King of the E-Commerce Hill

Amazon.com , partnered with Toys R Us, won the 2000 holiday race
among e-tailers, garnering a total of 123 million shopping visits for the
season., according to a new report.


However, click and mortar retailers overall did very well with Web consumers,
as 11
or the top 15 e-tailers belonged to that category, according to figures from
Web measurement firm Nielsen//NetRatings.


Meanwhile, America Online said that online retail sales to AOL
members reached $4.6 billion during the 2000 holiday season.


NetRatings said eToys was second in visitors for the holiday season with 21
million shopping visitors, followed in order by Dell, Barnes & Noble,
CDNow.com, walmart.com, hp.com, buy.com, jcpenney.com, bestbuy.com,
hallmark.com, bluelight.com (Kmart), ubid.com, sears.com and target.com.


“The 2000 holiday season will best be remembered for the onslaught of brick
and mortar stores,” said Sean Kaldor, vice president of e-commerce at
NetRatings. “Strong brand awareness, millions of loyal customers, and proven
retailing savvy led to the success of brick and mortars this year.”


Online shopping this season mirrored the trend for traditional retailers.


“Web consumers favored the huge selections and the time-savings offered by
virtual department stores, as they flocked to sites such as Amazon.com,
Bluelight.com, Buy.com, JCPenney.com, Sears.com, Target.com, Ubid.com, and
Walmart.com throughout the season,” Kaldor said.


At its peak, the Nielsen//NetRatings Holiday E-Commerce Index, which measures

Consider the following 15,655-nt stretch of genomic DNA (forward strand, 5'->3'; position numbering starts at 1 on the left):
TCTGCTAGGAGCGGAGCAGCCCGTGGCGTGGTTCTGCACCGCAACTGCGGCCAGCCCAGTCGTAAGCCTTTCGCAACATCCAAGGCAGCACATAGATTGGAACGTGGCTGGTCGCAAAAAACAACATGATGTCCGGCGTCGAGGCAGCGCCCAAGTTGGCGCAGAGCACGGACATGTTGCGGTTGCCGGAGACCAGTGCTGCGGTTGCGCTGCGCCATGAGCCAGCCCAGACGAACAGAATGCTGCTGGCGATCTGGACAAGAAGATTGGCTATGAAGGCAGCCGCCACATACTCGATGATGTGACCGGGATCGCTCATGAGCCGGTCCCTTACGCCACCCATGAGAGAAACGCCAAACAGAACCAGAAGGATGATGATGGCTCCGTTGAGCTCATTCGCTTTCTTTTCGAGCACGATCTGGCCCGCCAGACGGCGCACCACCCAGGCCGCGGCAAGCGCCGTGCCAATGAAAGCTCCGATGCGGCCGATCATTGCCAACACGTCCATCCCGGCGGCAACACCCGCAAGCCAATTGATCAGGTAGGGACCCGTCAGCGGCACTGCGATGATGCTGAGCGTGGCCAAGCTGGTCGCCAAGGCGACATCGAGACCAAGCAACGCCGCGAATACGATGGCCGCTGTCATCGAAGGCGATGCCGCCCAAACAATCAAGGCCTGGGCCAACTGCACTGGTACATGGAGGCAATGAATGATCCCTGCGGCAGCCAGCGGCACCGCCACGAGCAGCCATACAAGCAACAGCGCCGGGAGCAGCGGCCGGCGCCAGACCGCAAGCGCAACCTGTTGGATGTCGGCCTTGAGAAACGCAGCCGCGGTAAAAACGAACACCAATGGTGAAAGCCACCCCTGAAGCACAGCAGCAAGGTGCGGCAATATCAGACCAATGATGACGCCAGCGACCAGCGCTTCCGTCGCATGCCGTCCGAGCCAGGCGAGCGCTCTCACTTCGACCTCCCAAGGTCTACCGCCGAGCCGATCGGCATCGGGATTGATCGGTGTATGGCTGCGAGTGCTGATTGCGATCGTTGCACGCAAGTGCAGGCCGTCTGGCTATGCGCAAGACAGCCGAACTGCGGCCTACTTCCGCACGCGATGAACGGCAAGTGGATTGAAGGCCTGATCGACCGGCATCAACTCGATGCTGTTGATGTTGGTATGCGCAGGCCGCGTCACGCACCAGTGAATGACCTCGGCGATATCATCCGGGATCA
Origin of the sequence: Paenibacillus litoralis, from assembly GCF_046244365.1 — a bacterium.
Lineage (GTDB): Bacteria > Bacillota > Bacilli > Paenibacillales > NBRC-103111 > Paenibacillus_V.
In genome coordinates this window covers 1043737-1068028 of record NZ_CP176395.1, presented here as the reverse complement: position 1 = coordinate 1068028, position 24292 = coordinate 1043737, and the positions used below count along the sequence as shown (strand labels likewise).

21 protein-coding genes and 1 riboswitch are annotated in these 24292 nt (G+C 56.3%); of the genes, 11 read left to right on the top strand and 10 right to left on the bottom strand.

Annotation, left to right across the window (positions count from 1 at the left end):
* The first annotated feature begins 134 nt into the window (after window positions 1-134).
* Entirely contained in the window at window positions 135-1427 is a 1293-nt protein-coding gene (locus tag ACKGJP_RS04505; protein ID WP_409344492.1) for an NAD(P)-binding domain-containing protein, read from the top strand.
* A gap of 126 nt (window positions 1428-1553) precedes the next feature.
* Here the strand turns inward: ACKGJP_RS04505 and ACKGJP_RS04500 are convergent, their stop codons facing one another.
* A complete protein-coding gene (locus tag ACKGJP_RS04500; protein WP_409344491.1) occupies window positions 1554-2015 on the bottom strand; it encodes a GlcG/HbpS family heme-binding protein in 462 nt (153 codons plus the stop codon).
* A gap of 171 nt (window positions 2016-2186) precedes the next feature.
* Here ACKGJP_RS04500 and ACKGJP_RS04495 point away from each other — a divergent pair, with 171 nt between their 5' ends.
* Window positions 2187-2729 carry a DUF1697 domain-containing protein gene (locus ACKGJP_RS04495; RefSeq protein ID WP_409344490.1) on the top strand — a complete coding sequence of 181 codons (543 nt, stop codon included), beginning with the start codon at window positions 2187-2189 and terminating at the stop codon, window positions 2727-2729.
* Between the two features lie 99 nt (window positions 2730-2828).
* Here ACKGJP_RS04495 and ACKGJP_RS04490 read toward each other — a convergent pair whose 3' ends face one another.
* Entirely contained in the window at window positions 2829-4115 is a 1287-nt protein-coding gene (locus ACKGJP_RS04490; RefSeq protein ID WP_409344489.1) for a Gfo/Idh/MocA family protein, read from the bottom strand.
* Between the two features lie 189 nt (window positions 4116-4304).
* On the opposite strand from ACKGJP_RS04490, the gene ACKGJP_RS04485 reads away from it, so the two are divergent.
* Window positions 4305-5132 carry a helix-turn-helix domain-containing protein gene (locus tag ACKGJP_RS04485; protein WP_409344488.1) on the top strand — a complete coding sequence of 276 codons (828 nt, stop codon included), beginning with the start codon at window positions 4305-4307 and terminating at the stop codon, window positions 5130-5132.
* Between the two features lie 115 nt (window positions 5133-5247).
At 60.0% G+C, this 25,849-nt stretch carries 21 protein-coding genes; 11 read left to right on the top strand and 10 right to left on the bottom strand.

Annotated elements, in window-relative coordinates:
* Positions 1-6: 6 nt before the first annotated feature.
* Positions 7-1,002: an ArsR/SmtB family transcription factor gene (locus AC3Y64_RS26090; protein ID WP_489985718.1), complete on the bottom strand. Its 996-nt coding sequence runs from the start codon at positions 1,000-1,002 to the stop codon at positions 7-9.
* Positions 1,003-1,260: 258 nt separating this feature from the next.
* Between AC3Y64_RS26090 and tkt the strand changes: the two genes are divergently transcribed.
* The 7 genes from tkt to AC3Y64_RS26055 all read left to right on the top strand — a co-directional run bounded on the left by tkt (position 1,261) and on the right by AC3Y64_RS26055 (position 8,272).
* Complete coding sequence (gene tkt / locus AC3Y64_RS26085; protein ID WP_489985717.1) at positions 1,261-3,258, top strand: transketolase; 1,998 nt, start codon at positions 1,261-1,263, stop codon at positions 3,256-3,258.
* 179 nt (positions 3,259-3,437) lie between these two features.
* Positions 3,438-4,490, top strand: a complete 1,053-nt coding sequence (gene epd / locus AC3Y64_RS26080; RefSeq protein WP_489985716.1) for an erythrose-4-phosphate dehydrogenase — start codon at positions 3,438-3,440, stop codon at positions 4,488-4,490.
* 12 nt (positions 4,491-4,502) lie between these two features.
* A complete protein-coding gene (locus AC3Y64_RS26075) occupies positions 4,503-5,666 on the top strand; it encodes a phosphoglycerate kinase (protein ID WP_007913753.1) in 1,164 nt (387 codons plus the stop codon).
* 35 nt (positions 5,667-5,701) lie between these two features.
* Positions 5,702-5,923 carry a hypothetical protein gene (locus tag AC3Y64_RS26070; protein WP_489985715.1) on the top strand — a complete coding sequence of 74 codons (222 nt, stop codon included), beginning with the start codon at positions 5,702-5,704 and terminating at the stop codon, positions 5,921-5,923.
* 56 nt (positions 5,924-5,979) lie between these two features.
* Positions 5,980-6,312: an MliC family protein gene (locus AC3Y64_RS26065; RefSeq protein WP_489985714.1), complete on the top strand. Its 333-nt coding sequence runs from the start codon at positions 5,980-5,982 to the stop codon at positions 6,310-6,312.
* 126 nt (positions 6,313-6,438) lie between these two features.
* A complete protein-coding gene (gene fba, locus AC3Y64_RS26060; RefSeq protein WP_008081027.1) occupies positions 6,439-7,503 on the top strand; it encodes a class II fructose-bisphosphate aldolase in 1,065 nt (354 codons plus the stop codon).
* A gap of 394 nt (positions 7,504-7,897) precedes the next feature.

home and work shopping trips to representative e-commerce sites in eight
product categories, grew 78 percent during the season. In the week ending
Dec. 24, the index declined 31 percent as shoppers moved their purchases
off-line.


The fastest growing product category for the season was specialty gifts,
which rocketed 264 percent at the peak of the holidays. Toys and Games, an
annual favorite of the holiday season, jumped 138 percent while the apparel
category followed closely behind at a growth rate of 130 percent.


NetRatings excludes from its holiday list sites related to travel, ticketing,
auctions, financial services, and shopping aggregators, including comparison
shopping sites and online malls. A visit is defined as a single trip to a
shopping site, including both home and work PC users.


Back at AOL, the company said today that members’ total online spending over
all of 2000 reached “a record-breaking $20 billion — double the amount spent
last year.”


AOL also reported that transactions processed through AOL this holiday season
increased over 100 percent. AOL also said that on Christmas Day its flagship
AOL service broke its single-day record for membership growth, gaining more
than 70,000 new subscribers worldwide.

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